In the long history of novels being adapted into films, it seems a certainly that people have always spoken of ‘unfilmable’ books. Of course they are usually only considered unfilmable until an enterprising production team actually films them, as was the case with Peter Jackson’s widely acclaimed The Lord of the Rings trilogy. Frank Herbert’s Dune has spent a lot of time on people’s lists, despite both a 1984 feature film and a 2000 TV miniseries. In this case people use these adaptations as proof of their ‘unfilmable’ sentiment. Both film and series have their own critical flaws, and these seem to justify the argument that Dune is simply too long, too complex, and too expensive to film.
Acclaimed writer/director Denis Villeneuve (Arrival, Prisoners) has taken a red-hot go and proving the naysayers wrong, with his 2021 epic feature: titled Dune in all marketing materials, but Dune Part One once the audience has paid for a ticket and started the movie. Not only it is a slightly dubious bit of deception, it is also a key sign of how Villeneuve has attempt to ‘film the unfilmable’. Rather than adapt Herbert’s entire 412-page novel in one shot, he has split the work into two. For those familiar with the plot, Villeneuve’s Dune goes as far as Paul meeting the Fremen in the desert. To see the rest of the story, viewers will have to wait until late 2023.
For those unfamiliar with Dune, it is an epic science fiction story set far into humanity’s future. The known universe consists of a massive empire, within which rival aristocratic houses compete for the emperor’s favour. Travel between star systems requires the use of a substance called melange, or ‘spice’, and it is only found on the planet Arrakis – more commonly known as Dune. The brutal House Harkonnen is robbed of its control of Dune, with authority given by the Emperor to fierce rival House Atreides. The Harkonnens, of course, are not prepared to let go of their prime asset so they can help it.
That set-up barely scratches the surface of Dune, of course, and the main challenge facing any filmmaker is how to capture and deliver an enormous amount of world-building, history, and political machinations into the space of a few hours. There is also the extensive cast of characters, whose varying allegiances, goals, and personalities must be established and played out. David Lynch’s 1984 adaptation essentially tried a ‘kitchen sink’ approach, overloading the film’s first half in particular with names, characters, and situations piled so thick and fast that it simply became confusing. Villeneuve tries what is essentially the opposite approach, stripping out a lot of extraneous detail and trying to both slow down the feed of information and only give the audience what they need to know at any given time.
The approach seems only partially successful, as well as rather uneven. In some cases it still feels as if too much of the novel was unnecessarily retained. In others the absence of proper explanations renders some of the characters’ choices a little difficult to understand. What is included takes two-and-a-half hours to play out, at what often seems to be an interminable slowness. I cannot shake the feeling that with a little more trust in the audience and a more energised pace, Villeneuve could have captured the novel very effectively in the space of three hours. As it stands, this slow and methodical technique seems to show off a director afraid of their own production: as if one over-confident misstep would mean ruin for the whole enterprise.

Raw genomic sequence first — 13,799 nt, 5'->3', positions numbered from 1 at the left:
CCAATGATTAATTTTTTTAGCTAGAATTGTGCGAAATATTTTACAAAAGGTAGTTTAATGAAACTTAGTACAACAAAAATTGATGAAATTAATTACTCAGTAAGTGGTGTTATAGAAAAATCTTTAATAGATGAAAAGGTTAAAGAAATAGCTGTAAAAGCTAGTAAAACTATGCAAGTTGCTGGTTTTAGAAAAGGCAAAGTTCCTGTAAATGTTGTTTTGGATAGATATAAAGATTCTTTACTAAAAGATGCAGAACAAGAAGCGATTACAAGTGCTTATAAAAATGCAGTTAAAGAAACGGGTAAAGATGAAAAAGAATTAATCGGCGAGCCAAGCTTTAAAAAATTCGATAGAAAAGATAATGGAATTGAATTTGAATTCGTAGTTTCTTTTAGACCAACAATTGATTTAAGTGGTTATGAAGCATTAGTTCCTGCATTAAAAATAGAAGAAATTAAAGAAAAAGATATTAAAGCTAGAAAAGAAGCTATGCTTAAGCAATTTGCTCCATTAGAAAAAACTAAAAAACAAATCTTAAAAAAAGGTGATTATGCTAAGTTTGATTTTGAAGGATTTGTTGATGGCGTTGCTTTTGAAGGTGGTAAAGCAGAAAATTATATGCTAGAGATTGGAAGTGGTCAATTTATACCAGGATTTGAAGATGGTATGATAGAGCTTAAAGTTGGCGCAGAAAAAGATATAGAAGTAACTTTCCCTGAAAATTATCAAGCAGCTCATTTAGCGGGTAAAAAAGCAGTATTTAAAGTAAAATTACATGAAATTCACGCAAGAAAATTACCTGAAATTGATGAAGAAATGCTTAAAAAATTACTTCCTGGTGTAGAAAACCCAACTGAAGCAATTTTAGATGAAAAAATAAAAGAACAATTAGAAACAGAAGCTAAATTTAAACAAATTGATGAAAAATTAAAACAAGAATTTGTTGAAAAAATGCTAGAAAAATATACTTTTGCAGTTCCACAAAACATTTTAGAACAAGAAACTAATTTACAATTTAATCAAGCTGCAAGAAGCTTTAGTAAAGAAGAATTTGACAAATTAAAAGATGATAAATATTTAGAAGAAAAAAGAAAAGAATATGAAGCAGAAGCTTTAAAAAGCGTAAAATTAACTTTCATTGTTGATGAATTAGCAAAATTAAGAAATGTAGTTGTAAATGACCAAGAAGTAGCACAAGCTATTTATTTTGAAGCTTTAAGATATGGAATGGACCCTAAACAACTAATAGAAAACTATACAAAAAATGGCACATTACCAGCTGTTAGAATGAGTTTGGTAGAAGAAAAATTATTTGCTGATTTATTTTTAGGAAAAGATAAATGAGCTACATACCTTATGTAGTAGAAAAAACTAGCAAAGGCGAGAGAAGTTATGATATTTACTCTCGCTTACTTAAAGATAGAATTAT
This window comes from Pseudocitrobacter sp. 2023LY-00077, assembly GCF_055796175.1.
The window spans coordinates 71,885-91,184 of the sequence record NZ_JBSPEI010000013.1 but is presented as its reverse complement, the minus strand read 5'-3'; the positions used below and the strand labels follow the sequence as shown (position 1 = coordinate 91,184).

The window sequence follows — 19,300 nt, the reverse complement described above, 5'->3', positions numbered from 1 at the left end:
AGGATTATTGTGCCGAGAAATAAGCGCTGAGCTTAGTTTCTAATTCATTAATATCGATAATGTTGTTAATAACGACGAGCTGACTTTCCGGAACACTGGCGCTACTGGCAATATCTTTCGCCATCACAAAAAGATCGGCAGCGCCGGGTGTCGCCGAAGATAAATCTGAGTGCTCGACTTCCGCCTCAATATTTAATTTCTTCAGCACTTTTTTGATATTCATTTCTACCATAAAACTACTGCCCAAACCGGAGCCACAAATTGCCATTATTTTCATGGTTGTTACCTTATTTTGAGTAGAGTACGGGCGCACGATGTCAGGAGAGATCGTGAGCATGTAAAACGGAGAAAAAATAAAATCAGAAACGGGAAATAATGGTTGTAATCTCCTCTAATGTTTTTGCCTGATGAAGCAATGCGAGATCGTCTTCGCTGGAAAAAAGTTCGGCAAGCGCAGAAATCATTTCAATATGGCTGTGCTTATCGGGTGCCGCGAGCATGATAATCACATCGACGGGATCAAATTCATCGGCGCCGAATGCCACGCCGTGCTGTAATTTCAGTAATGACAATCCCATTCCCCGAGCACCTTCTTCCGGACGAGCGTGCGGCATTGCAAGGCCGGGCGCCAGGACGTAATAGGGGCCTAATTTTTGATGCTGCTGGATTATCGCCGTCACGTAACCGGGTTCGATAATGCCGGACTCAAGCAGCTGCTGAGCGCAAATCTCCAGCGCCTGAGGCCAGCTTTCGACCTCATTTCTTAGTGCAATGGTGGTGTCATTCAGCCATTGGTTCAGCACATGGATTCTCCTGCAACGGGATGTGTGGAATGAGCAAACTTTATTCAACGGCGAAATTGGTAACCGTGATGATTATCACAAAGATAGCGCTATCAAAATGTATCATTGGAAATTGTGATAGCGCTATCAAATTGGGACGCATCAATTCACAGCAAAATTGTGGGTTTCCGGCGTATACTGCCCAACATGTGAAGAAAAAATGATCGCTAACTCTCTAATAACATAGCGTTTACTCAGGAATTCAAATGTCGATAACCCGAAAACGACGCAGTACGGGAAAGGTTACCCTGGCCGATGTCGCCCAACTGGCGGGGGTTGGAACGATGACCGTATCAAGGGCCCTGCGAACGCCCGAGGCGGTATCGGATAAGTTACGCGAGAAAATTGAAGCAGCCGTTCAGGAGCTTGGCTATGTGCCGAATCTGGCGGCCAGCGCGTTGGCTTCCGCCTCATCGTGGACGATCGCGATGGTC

It is, of course, impeccably designed. From the costumes to the enormous machinery and craft of mining spice the film presents a beautifully realised and consistent universe. It lacks a variety of colour, which seems a shame – everything is either grey or brown, which seems as much a hallmark of post-Gladiator epic filmmaking as the whisper-and-shout delivery of the dialogue.
Villeneuve has assembled an absolutely outstanding cast of actors to populate his Dune. Timothée Chalamet presents the precise blend of youthful naivete and inner strength than protagonist Paul Atreides requires. Oscar Isaac and Stellan Skarsgård are fine as rival leaders of Atreides and Harkonnen. A fine range of actors fill the various supporting parts: Rebecca Ferguson, Josh Brolin, Chang Chen, Dave Bautista, Charlotte Rampling, Javier Bardem, Zendaya, and a number of others. They are uniformly superb, yet as with the other elements of the film they feel very carefully arranged like figures in a doll house.
It would be hard not to recognise an allegory of the colonial oil trade in the Middle East within Herbert’s Dune. The film certainly does, with Hans Zimmer’s multi-layered score reflecting the music of the region and the costuming the fashion. The Fremen – indigenous peoples of the deserts of Arrakis – are simultaneously fetishised as an exotic 19th century Arabia and apparently cast entirely without actors of Middle Eastern ethnicity. It is not the best of looks; neither is the film’s apparent embrace of the ‘white saviour’ narrative – although that is more a result of splitting the story in two than anything else.
Dune is certainly worthy – oh so worthy – and handsomely produced, and should please most fans of Herbert’s iconic novel. At the same time it feels rather like a film made in fear: fear of making the wrong creative choice, or omitting the wrong bit of the book, or even the wrong delivery of a famous line. It would be a lie to claim I did not enjoy it, but like Lynch’s previous attempt I enjoyed with some fairly major caveats. To my mind both films together demonstrate that Dune is far from unfilmable – but that perhaps the best film version would exist somewhere between the two. It is hard to fully pass judgement of Villeneuve’s Dune. By the end of 2023 we can hopefully tell for sure.